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Publication numberUS4056649 A
Publication typeGrant
Application numberUS 05/726,714
Publication dateNov 1, 1977
Filing dateSep 24, 1976
Priority dateSep 24, 1976
Publication number05726714, 726714, US 4056649 A, US 4056649A, US-A-4056649, US4056649 A, US4056649A
InventorsJohn J. Walls, Jr., Richard A. McKyton
Original AssigneeThe United States Of America As Represented By The Secretary Of The Army
Export CitationBiBTeX, EndNote, RefMan
External Links: USPTO, USPTO Assignment, Espacenet
Abrasion resistant optical materials and process for making same
US 4056649 A
An abrasion resistant optical composite comprising a plastic substrate having a chromium layer and a glass layer sequentially deposited thereover.
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We claim:
1. Optical composite comprising
an allyl diglycol carbonate substrate, a chromium interlayer of about 50-200A in thickness bonded on said substrate, and a glass layer of about 3.5 μm in thickness, comprising substantially SiO2, bonded on said chromium interlayer.
2. An optical composite in accordance with claim 1, wherein said chromium interlayer is about 75A thick, and said glass layer is about 3.75 μm thick.
3. Process for forming
an optical composite comprising,
depositing a chromium coating of about 50-200A in thickness upon an allyl diglycol carbonate substrate, and depositing a glass layer of about 3.25 μm in thickness, composed substantially of SiO2, over said chromium coating.
4. Process according to claim 3, wherein said depositing of said chromium coating and said glass layer are effected by physical vapor deposition.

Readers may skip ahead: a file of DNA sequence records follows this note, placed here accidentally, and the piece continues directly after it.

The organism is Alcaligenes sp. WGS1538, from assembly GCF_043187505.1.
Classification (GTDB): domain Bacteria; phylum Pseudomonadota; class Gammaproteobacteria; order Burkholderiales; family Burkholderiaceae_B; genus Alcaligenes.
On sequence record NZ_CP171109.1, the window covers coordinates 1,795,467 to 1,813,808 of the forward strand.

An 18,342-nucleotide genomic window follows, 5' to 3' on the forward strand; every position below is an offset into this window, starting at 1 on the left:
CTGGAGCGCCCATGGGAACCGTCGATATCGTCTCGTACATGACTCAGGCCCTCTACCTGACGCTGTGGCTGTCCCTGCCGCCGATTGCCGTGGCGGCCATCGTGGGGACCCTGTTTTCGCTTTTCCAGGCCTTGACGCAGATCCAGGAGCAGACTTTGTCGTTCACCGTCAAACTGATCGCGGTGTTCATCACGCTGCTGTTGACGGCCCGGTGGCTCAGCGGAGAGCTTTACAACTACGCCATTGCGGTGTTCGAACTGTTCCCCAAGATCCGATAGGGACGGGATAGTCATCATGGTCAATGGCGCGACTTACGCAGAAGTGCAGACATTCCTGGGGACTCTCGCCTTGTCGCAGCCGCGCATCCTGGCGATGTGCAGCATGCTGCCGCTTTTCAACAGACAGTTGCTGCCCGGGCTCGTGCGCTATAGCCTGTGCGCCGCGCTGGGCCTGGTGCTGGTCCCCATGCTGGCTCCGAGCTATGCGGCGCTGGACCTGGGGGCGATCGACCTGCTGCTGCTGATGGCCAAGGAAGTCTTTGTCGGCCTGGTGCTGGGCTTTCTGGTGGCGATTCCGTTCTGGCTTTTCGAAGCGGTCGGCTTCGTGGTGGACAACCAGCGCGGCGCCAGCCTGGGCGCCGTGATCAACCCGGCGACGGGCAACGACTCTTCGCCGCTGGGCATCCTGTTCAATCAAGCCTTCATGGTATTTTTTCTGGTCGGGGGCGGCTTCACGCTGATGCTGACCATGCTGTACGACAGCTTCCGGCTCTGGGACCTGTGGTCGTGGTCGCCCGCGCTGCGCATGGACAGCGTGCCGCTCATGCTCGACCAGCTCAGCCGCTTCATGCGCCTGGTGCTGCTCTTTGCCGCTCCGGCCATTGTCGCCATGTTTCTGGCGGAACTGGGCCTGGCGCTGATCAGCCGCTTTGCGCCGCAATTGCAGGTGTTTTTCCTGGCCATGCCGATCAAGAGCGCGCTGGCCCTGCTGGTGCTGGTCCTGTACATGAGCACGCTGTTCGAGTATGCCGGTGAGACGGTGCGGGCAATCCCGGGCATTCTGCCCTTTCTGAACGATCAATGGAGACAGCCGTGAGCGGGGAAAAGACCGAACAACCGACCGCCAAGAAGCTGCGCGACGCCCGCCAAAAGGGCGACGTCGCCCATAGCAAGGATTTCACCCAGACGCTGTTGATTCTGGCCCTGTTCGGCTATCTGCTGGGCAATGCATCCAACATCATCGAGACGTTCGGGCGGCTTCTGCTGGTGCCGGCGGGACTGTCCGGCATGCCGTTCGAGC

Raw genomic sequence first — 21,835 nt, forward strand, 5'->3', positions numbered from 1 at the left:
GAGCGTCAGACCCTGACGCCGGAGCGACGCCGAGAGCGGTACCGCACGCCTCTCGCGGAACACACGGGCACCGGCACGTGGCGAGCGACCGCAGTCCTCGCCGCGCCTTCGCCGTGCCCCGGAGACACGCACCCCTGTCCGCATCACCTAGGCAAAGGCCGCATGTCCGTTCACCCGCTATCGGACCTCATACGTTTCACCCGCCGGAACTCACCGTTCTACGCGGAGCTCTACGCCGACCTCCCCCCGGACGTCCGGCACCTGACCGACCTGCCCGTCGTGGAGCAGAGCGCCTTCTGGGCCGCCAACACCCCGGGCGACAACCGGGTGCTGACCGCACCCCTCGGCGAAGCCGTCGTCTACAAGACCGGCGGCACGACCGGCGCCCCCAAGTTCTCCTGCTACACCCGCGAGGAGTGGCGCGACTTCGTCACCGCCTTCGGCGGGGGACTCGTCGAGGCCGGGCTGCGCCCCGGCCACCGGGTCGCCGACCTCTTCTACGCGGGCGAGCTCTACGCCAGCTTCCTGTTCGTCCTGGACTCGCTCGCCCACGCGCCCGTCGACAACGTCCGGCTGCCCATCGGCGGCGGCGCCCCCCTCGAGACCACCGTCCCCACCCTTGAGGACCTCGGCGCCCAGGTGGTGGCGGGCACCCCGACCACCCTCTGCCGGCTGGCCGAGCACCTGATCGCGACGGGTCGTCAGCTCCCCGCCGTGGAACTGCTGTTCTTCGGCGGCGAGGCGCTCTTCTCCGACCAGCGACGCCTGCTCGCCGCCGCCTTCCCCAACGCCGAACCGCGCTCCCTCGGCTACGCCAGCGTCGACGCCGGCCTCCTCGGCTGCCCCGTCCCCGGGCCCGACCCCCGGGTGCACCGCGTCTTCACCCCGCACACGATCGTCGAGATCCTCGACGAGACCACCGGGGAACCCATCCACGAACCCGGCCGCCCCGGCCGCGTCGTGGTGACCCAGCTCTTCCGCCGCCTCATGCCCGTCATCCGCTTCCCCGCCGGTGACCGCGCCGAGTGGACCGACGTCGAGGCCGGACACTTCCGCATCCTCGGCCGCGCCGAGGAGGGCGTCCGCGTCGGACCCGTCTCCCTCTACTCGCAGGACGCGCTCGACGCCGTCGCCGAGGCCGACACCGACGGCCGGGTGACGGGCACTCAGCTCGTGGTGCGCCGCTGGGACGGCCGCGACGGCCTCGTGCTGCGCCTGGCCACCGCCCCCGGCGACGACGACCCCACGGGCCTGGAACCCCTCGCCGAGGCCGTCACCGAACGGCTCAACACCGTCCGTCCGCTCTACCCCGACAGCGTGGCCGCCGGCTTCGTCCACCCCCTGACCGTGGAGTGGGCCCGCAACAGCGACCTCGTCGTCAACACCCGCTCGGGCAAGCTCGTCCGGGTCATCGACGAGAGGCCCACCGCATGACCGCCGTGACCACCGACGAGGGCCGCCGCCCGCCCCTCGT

The invention described herein may be manufactured, used and licensed by or for the Government for governmental purposes without the payment to us of any royalty thereon.

This invention relates generally to abrasion resistant optical composites and to processes for making same. The resulting composites are particularly useful for opthalmic lenses, instrument cover plates, tank periscopes and the like.

Transparent plastic materials have found increasing use in optical applications as a replacement for glass because the plastic is substantially lighter, provides a safer enviroment, and exhibits greater impact strength. A chief problem with such optical plastics, however, resides in their susceptibility to abrasion. One solution, described in U.S. Pat. No. 3,811,753, consists of a thin layer of glass deposited over a plastic substrate, the thin glass layer providing some abrasion resistance.

We have found, however, that when we deposited a single layer of glass directly onto an allyl diglycol carbonate (plastic) substrate at thickness necessary to achieve superior abrasion resistance, there occurred a tendency for peeling of the glass layer from the plastic when the composite was subjected to water immersion for 24 hours.

It is a principal object of this invention to provide composite materials having superior abrasion resistance, excellent light transmittance properties, and effective resistance to a moisture environment without peeling.

A still further object is to provide such superior abrasion resistant composite materials meeting the military requirement of withstanding temperatures ranging from -65 F to 160 F for 4 hours without adverse effects.